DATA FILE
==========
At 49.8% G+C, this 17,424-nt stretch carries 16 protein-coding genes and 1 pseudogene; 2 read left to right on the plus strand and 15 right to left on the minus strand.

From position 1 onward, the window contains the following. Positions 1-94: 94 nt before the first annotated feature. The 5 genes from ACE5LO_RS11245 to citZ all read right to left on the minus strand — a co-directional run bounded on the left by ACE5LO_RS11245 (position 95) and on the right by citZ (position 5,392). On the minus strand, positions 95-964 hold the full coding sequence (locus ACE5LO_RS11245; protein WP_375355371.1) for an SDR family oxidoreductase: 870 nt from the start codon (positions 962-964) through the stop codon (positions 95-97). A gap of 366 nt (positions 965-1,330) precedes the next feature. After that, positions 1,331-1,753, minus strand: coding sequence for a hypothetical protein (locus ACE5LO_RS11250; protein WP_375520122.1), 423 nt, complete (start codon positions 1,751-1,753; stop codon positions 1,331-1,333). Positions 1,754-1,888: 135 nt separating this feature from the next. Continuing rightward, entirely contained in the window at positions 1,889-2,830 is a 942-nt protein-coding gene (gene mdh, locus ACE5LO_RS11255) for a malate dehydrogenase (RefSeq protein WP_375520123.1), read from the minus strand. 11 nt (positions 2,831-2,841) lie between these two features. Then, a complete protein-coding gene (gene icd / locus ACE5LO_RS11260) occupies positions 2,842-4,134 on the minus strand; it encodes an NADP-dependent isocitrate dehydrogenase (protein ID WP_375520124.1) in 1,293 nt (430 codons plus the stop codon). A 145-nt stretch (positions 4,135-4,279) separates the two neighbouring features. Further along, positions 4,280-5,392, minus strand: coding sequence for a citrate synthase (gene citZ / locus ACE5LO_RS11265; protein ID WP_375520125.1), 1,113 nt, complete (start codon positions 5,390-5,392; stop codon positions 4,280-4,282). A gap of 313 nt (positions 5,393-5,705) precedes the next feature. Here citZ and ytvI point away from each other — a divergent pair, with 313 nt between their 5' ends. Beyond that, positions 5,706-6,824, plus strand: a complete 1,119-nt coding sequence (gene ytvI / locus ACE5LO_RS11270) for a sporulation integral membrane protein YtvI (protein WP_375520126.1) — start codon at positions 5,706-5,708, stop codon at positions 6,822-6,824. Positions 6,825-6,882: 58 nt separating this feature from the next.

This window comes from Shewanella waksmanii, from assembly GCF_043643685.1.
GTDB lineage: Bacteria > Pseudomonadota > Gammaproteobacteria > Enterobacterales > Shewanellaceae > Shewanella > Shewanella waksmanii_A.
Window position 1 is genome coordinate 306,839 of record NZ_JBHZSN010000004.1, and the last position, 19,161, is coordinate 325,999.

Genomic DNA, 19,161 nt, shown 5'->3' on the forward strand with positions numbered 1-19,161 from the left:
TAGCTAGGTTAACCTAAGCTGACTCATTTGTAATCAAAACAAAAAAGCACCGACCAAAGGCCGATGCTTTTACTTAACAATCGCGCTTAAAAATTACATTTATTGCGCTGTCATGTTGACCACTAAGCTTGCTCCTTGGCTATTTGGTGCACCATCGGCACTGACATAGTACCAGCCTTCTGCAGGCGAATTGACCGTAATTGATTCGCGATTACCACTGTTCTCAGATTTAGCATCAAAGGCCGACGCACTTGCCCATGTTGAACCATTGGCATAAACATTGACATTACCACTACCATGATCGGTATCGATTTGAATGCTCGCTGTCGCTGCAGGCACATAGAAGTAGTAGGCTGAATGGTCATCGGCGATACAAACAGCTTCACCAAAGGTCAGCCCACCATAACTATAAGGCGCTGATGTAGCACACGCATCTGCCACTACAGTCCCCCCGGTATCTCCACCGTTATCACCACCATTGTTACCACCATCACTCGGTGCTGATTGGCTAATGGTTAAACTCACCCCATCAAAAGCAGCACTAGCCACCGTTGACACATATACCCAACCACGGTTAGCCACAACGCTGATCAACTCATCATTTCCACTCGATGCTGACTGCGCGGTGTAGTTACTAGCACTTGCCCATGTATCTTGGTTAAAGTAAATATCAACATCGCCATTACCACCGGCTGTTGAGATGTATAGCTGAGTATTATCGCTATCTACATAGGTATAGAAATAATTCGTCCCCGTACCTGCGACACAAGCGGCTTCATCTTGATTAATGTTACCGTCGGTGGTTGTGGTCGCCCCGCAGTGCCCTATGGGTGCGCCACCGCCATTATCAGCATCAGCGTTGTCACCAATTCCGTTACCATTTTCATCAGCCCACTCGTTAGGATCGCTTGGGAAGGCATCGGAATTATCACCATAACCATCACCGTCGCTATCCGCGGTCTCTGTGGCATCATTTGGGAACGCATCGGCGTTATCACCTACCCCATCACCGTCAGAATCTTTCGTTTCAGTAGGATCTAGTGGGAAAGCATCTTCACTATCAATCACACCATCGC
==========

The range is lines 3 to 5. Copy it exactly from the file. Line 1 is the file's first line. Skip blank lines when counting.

This window comes from Shewanella waksmanii, from assembly GCF_043643685.1.
GTDB lineage: Bacteria > Pseudomonadota > Gammaproteobacteria > Enterobacterales > Shewanellaceae > Shewanella > Shewanella waksmanii_A.
Window position 1 is genome coordinate 306,839 of record NZ_JBHZSN010000004.1, and the last position, 19,161, is coordinate 325,999.